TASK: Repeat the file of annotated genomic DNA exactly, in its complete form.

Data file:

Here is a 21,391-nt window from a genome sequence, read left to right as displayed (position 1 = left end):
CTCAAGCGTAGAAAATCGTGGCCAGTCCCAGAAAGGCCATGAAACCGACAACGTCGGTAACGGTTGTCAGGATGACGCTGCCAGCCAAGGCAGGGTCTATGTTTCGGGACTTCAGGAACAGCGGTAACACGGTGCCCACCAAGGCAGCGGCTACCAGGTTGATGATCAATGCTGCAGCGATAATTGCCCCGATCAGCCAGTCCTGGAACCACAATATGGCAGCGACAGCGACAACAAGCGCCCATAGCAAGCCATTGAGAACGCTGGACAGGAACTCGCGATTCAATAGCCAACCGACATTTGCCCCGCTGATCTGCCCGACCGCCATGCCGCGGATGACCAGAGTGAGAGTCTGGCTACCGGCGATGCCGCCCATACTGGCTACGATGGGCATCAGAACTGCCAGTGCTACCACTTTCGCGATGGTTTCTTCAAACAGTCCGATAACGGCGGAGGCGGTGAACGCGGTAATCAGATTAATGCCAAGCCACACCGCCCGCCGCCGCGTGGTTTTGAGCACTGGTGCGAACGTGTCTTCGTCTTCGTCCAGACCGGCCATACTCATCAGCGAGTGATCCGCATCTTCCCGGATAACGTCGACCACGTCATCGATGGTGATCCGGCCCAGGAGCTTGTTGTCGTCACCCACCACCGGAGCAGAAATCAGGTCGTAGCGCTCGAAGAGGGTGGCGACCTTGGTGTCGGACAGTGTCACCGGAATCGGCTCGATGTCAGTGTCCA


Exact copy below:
Here is a 21,391-nt window from a genome sequence, read left to right as displayed (position 1 = left end):
CTCAAGCGTAGAAAATCGTGGCCAGTCCCAGAAAGGCCATGAAACCGACAACGTCGGTAACGGTTGTCAGGATGACGCTGCCAGCCAAGGCAGGGTCTATGTTTCGGGACTTCAGGAACAGCGGTAACACGGTGCCCACCAAGGCAGCGGCTACCAGGTTGATGATCAATGCTGCAGCGATAATTGCCCCGATCAGCCAGTCCTGGAACCACAATATGGCAGCGACAGCGACAACAAGCGCCCATAGCAAGCCATTGAGAACGCTGGACAGGAACTCGCGATTCAATAGCCAACCGACATTTGCCCCGCTGATCTGCCCGACCGCCATGCCGCGGATGACCAGAGTGAGAGTCTGGCTACCGGCGATGCCGCCCATACTGGCTACGATGGGCATCAGAACTGCCAGTGCTACCACTTTCGCGATGGTTTCTTCAAACAGTCCGATAACGGCGGAGGCGGTGAACGCGGTAATCAGATTAATGCCAAGCCACACCGCCCGCCGCCGCGTGGTTTTGAGCACTGGTGCGAACGTGTCTTCGTCTTCGTCCAGACCGGCCATACTCATCAGCGAGTGATCCGCATCTTCCCGGATAACGTCGACCACGTCATCGATGGTGATCCGGCCCAGGAGCTTGTTGTCGTCACCCACCACCGGAGCAGAAATCAGGTCGTAGCGCTCGAAGAGGGTGGCGACCTTGGTGTCGGACAGTGTCACCGGAATCGGCTCGATGTCAGTGTCCA